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Chapter 3 : Spores and Their Significance
Category: Applied and Industrial Microbiology; Food Microbiology
This chapter describes the fundamental basis of sporulation and problems that spores present to the food industry. The first obvious morphological event in sporulation is an unequal cell division. One purpose of the chapter is to highlight the state of knowledge of molecular mechanisms of sporulation, spore resistance and dormancy, and spore germination and outgrowth, and hopefully, provide a counterpoint to more applied aspects of this system. The chapter focuses on molecular mechanisms, most of which have been examined in Bacillus subtilis. The sporulating bacteria discussed in the chapter form heat-resistant endospores that contain dipicolinic acid (DPA) and are refractile or phase bright under phase-contrast microscopy. Most studies on sporulation, spores, and spore germination have been carried out with species of either the aerobic bacilli or the anaerobic clostridia. The discussion of gene expression control mechanisms has been simplified and concentrates on major regulatory gene products. As detailed mechanistic data is available for B. subtilis, the discussion on spore resistance is concentrated on B. subtilis. The most effective way to kill pressure-germinated spores is by heat, and thus pressure treatments are often carried out at elevated temperatures. In the anaerobic growth environment of clostridia, transition metals would be expected to have important roles in the sporulation and resistance properties of spores. The scientific investigation of sporeformers has greatly contributed to the development of microbiology for the enhancement of food safety and quality.
Key Concept Ranking
- Cell Wall Components
Structure of dipicolinic acid. Note that at physiological pH both carboxyl groups will be ionized.
Morphological, biochemical, and physiological changes during sporulation of a rod-shaped Bacillus cell. In stage 0, a cell with two nucleoids (N) is shown; in stage IIi the mother cell and forespore are designated MC and FS, respectively. Note that the forespore nucleoid is more condensed than that in the mother cell. Stage IIii is not shown in this scheme, and the forespore nucleoid is not shown after stage III for clarity. The time of some biochemical and physiological events, such as forespore dehydration and acquisition of types of resistance to different chemicals (all lumped together as “chemical resistance”), stretches over a number of stages. The data for this figure are taken from references 28 and 136 .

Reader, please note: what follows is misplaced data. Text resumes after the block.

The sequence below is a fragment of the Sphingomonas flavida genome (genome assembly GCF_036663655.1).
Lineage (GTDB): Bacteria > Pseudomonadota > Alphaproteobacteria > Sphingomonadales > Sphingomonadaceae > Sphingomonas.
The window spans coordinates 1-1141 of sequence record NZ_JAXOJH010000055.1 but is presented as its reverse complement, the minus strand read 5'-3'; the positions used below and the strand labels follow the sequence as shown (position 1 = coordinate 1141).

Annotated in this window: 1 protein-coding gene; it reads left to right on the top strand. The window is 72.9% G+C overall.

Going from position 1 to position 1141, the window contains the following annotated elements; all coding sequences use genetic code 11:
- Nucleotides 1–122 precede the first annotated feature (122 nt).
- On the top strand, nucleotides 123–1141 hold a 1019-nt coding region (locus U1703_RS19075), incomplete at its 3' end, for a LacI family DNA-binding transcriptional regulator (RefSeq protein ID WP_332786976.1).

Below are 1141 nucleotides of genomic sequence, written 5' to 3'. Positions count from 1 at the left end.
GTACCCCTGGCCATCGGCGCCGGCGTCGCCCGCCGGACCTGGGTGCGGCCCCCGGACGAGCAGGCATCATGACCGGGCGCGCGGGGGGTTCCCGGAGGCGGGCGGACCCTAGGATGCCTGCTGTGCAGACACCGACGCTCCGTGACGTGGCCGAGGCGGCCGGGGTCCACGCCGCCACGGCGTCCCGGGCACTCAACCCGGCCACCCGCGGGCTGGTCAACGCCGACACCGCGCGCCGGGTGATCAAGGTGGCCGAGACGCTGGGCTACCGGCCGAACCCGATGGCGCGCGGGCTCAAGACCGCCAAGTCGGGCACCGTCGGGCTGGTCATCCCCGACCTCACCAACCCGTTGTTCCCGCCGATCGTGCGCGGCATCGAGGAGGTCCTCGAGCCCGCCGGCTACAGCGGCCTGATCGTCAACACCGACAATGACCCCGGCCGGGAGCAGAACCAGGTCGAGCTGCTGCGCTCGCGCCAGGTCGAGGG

Regulation of gene expression during sporulation. The effect of Spo0A∼P on repressors is negative; other effects of regulatory molecules on reactions are generally positive, although the effect of signals may be positive or negative. The enclosure of the pro-σ factors and σ factors denotes that at this time these factors are inactive. This figure is adapted from that in reference 136 .
Structure of a dormant spore. The various structures are not drawn precisely to scale, especially the exosporium, whose size varies tremendously between spores of different species. The relative size of the germ cell wall is also generally smaller than that shown. The positions of the inner and outer forespore membranes, between the core and the germ cell wall and between the cortex and coats, respectively, are also noted.
Structures of (A) cyclobutane-type TT dimer and (B) 5-thyminyl-5,6-dihydrothymine adduct (spore photoproduct). The positions of the hydrogens noted by the asterisks are the locations of the glycosylic bond in DNA.
Correlation of spore heat resistance and protoplast (core) water content of lysozyme-sensitive spore types from seven Bacillus species that vary in thermal adaptation and mineralization. Reprinted from Gerhardt and Marquis ( 38 ) with permission. The numbers refer to spores of various species: 1, G. stearothermophilus; 2, “Bacillus caldolyticus”; 3, Bacillus coagulans; 4, B. subtilis; 5, B. thuringiensis; 6, B. cereus; and 7, Bacillus macquariensis. The letters denote the sporulation temperature or the mineralization of the spores of various species as described in the original publication.
Spore activation, germination, and outgrowth. The events in activation are not known, hence the question mark. The loss of the spore cortex and the hydration and swelling of the core are shown in the germinated spore. The figure is adapted from Fig. 3 in reference 134 .
Transmission electron micrograph (×50,000) of a longitudinal section through a spore and sporangium of C. botulinum type A, showing the characteristic club-shaped morphology.
Electron micrographs of C. botulinum type B (A) and type E (B) showing characteristic exosporium in types B and E and appendages in type E. Micrographs courtesy of Philipp Gerhardt from spores produced in E.A.J.’s laboratory.
Small molecules in cells and spores of Bacillus species
Killing and mutagenesis of spores and cells of B. subtilis by various treatments a
Heat resistance of B. subtilis spores prepared at different temperatures with different ions and with or without α/β-type SASP a
Heat resistance of sporeformers of importance in foods a
Growth requirements of sporeformers of public health significance
Spoilage of canned foods by sporeformers a